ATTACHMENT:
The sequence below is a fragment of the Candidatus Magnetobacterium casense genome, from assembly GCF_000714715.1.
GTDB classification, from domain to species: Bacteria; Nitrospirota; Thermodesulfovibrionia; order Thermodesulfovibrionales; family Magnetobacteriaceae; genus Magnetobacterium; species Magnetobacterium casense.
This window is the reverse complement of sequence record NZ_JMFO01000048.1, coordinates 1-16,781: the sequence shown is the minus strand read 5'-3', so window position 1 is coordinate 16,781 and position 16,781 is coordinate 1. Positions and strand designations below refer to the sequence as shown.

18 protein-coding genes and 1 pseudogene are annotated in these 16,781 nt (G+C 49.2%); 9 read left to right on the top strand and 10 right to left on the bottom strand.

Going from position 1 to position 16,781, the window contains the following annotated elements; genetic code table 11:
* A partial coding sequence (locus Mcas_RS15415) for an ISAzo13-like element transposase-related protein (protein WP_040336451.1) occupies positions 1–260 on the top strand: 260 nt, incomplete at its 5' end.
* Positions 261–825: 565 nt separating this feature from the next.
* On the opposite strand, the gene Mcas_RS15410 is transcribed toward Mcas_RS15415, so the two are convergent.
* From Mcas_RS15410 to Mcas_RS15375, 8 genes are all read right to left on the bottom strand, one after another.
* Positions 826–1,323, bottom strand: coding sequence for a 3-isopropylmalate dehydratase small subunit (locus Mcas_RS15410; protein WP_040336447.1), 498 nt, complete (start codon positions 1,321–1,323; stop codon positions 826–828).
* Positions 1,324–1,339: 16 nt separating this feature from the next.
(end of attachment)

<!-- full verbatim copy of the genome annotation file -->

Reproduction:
The sequence below is a fragment of the Candidatus Magnetobacterium casense genome, from assembly GCF_000714715.1.
GTDB classification, from domain to species: Bacteria; Nitrospirota; Thermodesulfovibrionia; order Thermodesulfovibrionales; family Magnetobacteriaceae; genus Magnetobacterium; species Magnetobacterium casense.
This window is the reverse complement of sequence record NZ_JMFO01000048.1, coordinates 1-16,781: the sequence shown is the minus strand read 5'-3', so window position 1 is coordinate 16,781 and position 16,781 is coordinate 1. Positions and strand designations below refer to the sequence as shown.

18 protein-coding genes and 1 pseudogene are annotated in these 16,781 nt (G+C 49.2%); 9 read left to right on the top strand and 10 right to left on the bottom strand.

Going from position 1 to position 16,781, the window contains the following annotated elements; genetic code table 11:
* A partial coding sequence (locus Mcas_RS15415) for an ISAzo13-like element transposase-related protein (protein WP_040336451.1) occupies positions 1–260 on the top strand: 260 nt, incomplete at its 5' end.
* Positions 261–825: 565 nt separating this feature from the next.
* On the opposite strand, the gene Mcas_RS15410 is transcribed toward Mcas_RS15415, so the two are convergent.
* From Mcas_RS15410 to Mcas_RS15375, 8 genes are all read right to left on the bottom strand, one after another.
* Positions 826–1,323, bottom strand: coding sequence for a 3-isopropylmalate dehydratase small subunit (locus Mcas_RS15410; protein WP_040336447.1), 498 nt, complete (start codon positions 1,321–1,323; stop codon positions 826–828).
* Positions 1,324–1,339: 16 nt separating this feature from the next.